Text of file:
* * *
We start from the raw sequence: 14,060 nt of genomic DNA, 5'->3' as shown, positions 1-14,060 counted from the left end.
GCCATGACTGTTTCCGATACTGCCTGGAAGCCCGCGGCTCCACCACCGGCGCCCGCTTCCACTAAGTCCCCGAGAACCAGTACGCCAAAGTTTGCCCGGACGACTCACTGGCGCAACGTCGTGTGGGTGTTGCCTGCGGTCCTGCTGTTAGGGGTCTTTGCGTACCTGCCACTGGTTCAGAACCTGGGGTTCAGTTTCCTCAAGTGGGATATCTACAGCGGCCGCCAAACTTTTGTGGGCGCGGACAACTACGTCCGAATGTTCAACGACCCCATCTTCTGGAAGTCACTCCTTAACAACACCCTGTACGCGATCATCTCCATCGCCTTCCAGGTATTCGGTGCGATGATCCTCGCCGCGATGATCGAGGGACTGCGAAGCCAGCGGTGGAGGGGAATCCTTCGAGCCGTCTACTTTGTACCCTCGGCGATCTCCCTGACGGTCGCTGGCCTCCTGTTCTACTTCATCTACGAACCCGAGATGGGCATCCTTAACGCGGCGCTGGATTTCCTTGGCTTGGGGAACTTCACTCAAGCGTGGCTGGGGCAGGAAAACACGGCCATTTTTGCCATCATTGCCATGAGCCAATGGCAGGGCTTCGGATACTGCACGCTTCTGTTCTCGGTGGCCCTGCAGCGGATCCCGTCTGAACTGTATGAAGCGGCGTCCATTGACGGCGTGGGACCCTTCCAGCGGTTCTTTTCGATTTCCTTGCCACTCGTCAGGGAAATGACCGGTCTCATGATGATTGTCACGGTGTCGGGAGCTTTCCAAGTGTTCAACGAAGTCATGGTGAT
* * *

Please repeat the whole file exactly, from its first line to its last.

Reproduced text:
We start from the raw sequence: 14,060 nt of genomic DNA, 5'->3' as shown, positions 1-14,060 counted from the left end.
GCCATGACTGTTTCCGATACTGCCTGGAAGCCCGCGGCTCCACCACCGGCGCCCGCTTCCACTAAGTCCCCGAGAACCAGTACGCCAAAGTTTGCCCGGACGACTCACTGGCGCAACGTCGTGTGGGTGTTGCCTGCGGTCCTGCTGTTAGGGGTCTTTGCGTACCTGCCACTGGTTCAGAACCTGGGGTTCAGTTTCCTCAAGTGGGATATCTACAGCGGCCGCCAAACTTTTGTGGGCGCGGACAACTACGTCCGAATGTTCAACGACCCCATCTTCTGGAAGTCACTCCTTAACAACACCCTGTACGCGATCATCTCCATCGCCTTCCAGGTATTCGGTGCGATGATCCTCGCCGCGATGATCGAGGGACTGCGAAGCCAGCGGTGGAGGGGAATCCTTCGAGCCGTCTACTTTGTACCCTCGGCGATCTCCCTGACGGTCGCTGGCCTCCTGTTCTACTTCATCTACGAACCCGAGATGGGCATCCTTAACGCGGCGCTGGATTTCCTTGGCTTGGGGAACTTCACTCAAGCGTGGCTGGGGCAGGAAAACACGGCCATTTTTGCCATCATTGCCATGAGCCAATGGCAGGGCTTCGGATACTGCACGCTTCTGTTCTCGGTGGCCCTGCAGCGGATCCCGTCTGAACTGTATGAAGCGGCGTCCATTGACGGCGTGGGACCCTTCCAGCGGTTCTTTTCGATTTCCTTGCCACTCGTCAGGGAAATGACCGGTCTCATGATGATTGTCACGGTGTCGGGAGCTTTCCAAGTGTTCAACGAAGTCATGGTGAT